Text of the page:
Thursday, 9 February 2012

A Game of Chance, Call the Midwives

Sherlock Holmes: A Game of Chance is a brilliant film, cleverly lifting the odd line verbatim from the books, Robert Downey does a very good and very different period Holmes, lots of humour and some big panoramic vistas. He maps out fight sequences in his head, calculating moves, before it actually takes place.

We forget that Holmes, in the original stories, is not above fighting, and indeed in "The Final Problem" we know that is how he survived. Although he is often presented as handy with his fists, pugilism is not his only fighting technique. Sir Arthur Conan Doyle was aware of Bartitsu, and puts it in one story. So the idea of martial arts being used by Holmes is not as far fetched as the critics make out; they probably are not careful devotees of the original stories.
Bartitsu was a kind of martial art system originally developed in England during the years 1898-1902 by Edward William Barton-Wright, which he said combined the best elements of a range of fighting styles into a unified whole. The name was a mixture of  his own surname "Barton-Wright" and  "Jujitsu", hence "Bart-itstu "

It is mentioned, or more exactly, misspelt and mentioned in "The Empty House", the first story in the return of Sherlock Holmes (in 1901).

Holmes explained his victory over Professor Moriarty in their struggle at Reichenbach Falls by the use of "baritsu, or the Japanese system of wrestling, which has more than once been very useful to me"

A Game of Chance also has Stephen Fry as an excellent Mycroft Holmes. There is a comic scene in which he walks around his stately home - stark naked! Fear not, viewers, the camera used discrete angles to avoid giving cinema goers the fright of their lives.

"Call the Midwives" is shaping up to be a very good snapshot of life in the 1950s, before the optimism and hippy culture of the swinging sixties came to define the following decade.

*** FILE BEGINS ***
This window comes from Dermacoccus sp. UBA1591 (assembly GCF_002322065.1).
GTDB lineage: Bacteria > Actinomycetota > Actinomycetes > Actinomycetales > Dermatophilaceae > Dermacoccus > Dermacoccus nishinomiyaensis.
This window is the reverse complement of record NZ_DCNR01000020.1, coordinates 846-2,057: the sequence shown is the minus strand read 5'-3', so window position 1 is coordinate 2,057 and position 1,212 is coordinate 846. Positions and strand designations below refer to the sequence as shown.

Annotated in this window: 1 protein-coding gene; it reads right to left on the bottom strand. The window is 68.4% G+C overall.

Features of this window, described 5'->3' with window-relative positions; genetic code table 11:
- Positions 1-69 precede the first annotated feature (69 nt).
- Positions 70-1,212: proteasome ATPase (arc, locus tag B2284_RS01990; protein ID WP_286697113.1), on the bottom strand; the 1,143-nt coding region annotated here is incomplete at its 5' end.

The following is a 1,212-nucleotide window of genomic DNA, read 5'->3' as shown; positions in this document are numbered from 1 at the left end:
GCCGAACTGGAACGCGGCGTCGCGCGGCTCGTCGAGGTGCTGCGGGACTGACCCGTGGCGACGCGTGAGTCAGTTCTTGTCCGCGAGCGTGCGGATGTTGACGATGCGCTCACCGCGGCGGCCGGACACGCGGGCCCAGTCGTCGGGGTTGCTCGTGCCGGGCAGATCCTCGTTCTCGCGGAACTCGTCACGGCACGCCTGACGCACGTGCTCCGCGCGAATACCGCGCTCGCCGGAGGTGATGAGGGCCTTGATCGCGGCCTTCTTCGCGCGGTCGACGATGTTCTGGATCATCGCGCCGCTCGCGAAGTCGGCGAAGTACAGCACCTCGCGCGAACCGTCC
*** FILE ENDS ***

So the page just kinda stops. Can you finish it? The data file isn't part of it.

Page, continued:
In one recent episode a policeman warned Fred, the chap who looked after the boilers at the nurses home that he was breaking the law with his sidelines of quails and toffee apples. This even then a health and safety issue in the 1950s, demanding official intervention, because Fred was slaughtering and plucking of quails in a kitchen where he was also making toffee apples - so that feathers and blood on some apples!

But rather than arresting him, he told him that even now the public health officials were on their way to investigate, and he was breaking the law - and the best thing he could do was get back sharpish and clear it all up before they got there. Result - no health and safety hazard, no officials with fines and endless paperwork, and the Fred knew not to do it again. That's how policing used to work at its best - preventing people breaking the law, but doing it softly softly.

Last week, an even stronger episode followed. It was the story of the husband whose wife dies of pre-eclampsia, was very strong, and the part when he was just sitting beside her dead body on the hospital bed was very sad; but while he was shy, he came across as perhaps just too slightly reserved at that moment. I think lots of men looking at their young wife - however peaceful they looked in death - would be howling with grief and tears. Perhaps people were more buttoned up in those days; I'm not wholly convinced.

The other story was of the stolen baby, taken by a woman whose own baby had been taken from her from adoption; if ever there was a lesson against forced adoption, it was here. Whatever criticism people level against single mothers (and there is unfortunately a growing number of people and papers - like the Daily Mail - sounding off against them), this shows that the 1950s system of wrenching a mother apart from a child and placing them in adoption because the State knew best was not good either. It was heartless, and it gave no consideration of the trauma caused, which in this story, nearly ends in tragedy.

No comments: